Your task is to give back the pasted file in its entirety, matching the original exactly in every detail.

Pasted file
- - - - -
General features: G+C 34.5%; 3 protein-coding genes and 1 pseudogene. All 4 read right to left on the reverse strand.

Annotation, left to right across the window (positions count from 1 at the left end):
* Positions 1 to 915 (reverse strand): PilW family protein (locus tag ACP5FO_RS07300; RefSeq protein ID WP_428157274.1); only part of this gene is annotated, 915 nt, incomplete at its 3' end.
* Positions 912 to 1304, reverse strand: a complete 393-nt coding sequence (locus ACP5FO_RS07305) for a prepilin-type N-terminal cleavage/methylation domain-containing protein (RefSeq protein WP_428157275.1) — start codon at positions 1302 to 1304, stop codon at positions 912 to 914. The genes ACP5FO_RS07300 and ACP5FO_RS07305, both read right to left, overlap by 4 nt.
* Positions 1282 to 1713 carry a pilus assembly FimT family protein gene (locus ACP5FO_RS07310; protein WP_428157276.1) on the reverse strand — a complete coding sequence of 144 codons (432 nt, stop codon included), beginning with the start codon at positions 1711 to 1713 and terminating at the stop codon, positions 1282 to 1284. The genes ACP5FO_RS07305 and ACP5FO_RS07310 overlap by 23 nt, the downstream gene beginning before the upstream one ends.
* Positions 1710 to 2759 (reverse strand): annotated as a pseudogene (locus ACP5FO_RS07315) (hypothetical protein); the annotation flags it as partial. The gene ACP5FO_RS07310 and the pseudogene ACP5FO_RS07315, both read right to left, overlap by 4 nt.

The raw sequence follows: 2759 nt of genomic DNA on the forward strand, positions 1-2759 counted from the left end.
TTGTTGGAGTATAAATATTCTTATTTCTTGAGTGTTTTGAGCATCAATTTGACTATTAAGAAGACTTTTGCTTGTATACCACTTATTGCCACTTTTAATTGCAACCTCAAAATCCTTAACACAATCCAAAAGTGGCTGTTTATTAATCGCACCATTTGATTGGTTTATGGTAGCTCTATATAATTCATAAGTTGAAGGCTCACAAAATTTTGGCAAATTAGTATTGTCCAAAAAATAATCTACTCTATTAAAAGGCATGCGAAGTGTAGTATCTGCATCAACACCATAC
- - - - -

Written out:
General features: G+C 34.5%; 3 protein-coding genes and 1 pseudogene. All 4 read right to left on the reverse strand.

Annotation, left to right across the window (positions count from 1 at the left end):
* Positions 1 to 915 (reverse strand): PilW family protein (locus tag ACP5FO_RS07300; RefSeq protein ID WP_428157274.1); only part of this gene is annotated, 915 nt, incomplete at its 3' end.
* Positions 912 to 1304, reverse strand: a complete 393-nt coding sequence (locus ACP5FO_RS07305) for a prepilin-type N-terminal cleavage/methylation domain-containing protein (RefSeq protein WP_428157275.1) — start codon at positions 1302 to 1304, stop codon at positions 912 to 914. The genes ACP5FO_RS07300 and ACP5FO_RS07305, both read right to left, overlap by 4 nt.
* Positions 1282 to 1713 carry a pilus assembly FimT family protein gene (locus ACP5FO_RS07310; protein WP_428157276.1) on the reverse strand — a complete coding sequence of 144 codons (432 nt, stop codon included), beginning with the start codon at positions 1711 to 1713 and terminating at the stop codon, positions 1282 to 1284. The genes ACP5FO_RS07305 and ACP5FO_RS07310 overlap by 23 nt, the downstream gene beginning before the upstream one ends.
* Positions 1710 to 2759 (reverse strand): annotated as a pseudogene (locus ACP5FO_RS07315) (hypothetical protein); the annotation flags it as partial. The gene ACP5FO_RS07310 and the pseudogene ACP5FO_RS07315, both read right to left, overlap by 4 nt.

The raw sequence follows: 2759 nt of genomic DNA on the forward strand, positions 1-2759 counted from the left end.
TTGTTGGAGTATAAATATTCTTATTTCTTGAGTGTTTTGAGCATCAATTTGACTATTAAGAAGACTTTTGCTTGTATACCACTTATTGCCACTTTTAATTGCAACCTCAAAATCCTTAACACAATCCAAAAGTGGCTGTTTATTAATCGCACCATTTGATTGGTTTATGGTAGCTCTATATAATTCATAAGTTGAAGGCTCACAAAATTTTGGCAAATTAGTATTGTCCAAAAAATAATCTACTCTATTAAAAGGCATGCGAAGTGTAGTATCTGCATCAACACCATAC